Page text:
And, I’m going to blame my mother on this. She’s the one who insisted we “walk in another’s shoes for a mile” before judging. She’s the one who insisted we think of others. She’s the one who made sure we were thoughtful in our actions. She’s the one who ensured I listened to others.

So, yes, I blame my mother that I prefer consensus. Consensus, as described when it runs well, insists that we put our whole bodies into a process. We recognize our logic, our ration, and our emotion. We acknowledge these pieces to our brain (our bodies) as a whole. We are called to hold these pieces and give space for them, to allow for better decisions all around. We are called to think outside of ourselves, using our knowledge and experience, and consider choices that are best for the group. We are called to let self-interest rest and bring our self-less selves into the process.

Instead of blame, Mother dear, I thank you.

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A Day in the Life of….

We went to Hopworks for dinner tonight. Yum.

The Basic Burger & Fries
The Basic Burger & Fries
Levi enjoying his fries
Levi enjoying his fries

I went for a walk at work. I discovered a new sculpture in a park I’d never been.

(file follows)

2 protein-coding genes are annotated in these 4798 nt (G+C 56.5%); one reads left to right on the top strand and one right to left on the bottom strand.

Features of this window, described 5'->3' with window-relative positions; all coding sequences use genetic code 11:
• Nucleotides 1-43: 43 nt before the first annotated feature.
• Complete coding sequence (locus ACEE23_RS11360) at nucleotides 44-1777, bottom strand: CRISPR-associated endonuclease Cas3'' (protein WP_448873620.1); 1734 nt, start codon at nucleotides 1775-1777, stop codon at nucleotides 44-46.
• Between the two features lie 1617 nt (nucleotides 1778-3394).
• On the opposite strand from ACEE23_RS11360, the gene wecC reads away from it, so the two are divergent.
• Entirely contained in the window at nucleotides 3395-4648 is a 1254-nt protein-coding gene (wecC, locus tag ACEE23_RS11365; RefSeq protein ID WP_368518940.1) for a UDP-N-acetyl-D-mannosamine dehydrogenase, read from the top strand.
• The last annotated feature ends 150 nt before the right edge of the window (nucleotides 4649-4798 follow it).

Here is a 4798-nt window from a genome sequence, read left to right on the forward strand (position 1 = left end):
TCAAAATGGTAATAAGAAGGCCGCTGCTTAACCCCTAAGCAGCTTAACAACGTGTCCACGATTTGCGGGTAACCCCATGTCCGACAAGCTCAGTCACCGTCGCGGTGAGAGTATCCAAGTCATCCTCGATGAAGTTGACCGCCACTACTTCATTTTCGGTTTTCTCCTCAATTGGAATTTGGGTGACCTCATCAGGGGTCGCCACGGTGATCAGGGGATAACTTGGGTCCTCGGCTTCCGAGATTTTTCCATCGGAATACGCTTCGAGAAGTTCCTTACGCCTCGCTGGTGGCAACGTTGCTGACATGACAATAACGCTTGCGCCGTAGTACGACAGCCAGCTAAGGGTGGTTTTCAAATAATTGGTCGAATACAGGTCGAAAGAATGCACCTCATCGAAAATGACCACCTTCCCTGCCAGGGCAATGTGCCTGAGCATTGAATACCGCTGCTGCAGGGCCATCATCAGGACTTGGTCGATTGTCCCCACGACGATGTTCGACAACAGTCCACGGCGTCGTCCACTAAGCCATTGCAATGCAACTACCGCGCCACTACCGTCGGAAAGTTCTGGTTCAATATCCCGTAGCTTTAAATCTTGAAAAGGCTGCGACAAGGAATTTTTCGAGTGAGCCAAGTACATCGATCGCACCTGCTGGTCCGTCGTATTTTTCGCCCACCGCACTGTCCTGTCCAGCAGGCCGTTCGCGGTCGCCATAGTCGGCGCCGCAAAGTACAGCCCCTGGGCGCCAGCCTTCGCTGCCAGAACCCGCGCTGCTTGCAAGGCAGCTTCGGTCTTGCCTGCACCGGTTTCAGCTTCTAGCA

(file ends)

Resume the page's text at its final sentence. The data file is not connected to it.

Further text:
Lunchtime Exploring
Lunchtime Exploring

Peter bought a big wrench.

Levi & The Big Wrench
Levi & The Big Wrench

We discovered Walgreen’s has a car charger.

Walgreen's Goes Electric
Walgreen's Goes Electric
Walgreen's Goes Electric
Walgreen's Goes Electric
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Saturday Night

I realized something the other day. I don’t like writing when I’m sick.

I’ve had a cold for a few days. The timing is ironic as I’m scheduled to read at church and we just had a steering committee meeting. Although, last time, early December, my sinus-infection-thing was much more debilitating than this cold. (Wine)

So, I’ve missed writing. I like picking a part my day, no matter if it’s mundane to you (my dear reader). It’s a great way for this introvert to process. Which is a great segue to something I’ve been thinking over.

People are surprised that I am an introvert. First, I didn’t really know the difference between introverts and extroverts until I was first introduced to an informal Meyers-Briggs test around 2003 or 2004. I always test as an Introvert, but where along the spectrum varies. I’ve never tested as an “extreme” introvert like my husband. Over the years, I have learned to not be afraid in crowds, like I was when I was a kid. I have learned that “no” isnt’ that scary, and it’s okay to approach people. As such, I’ve been known to start conversations, approach strangers with a smile, and even engage in “small talk.” I think these are things people witness that make them respond with shock and awe when I say, “I am an introvert.”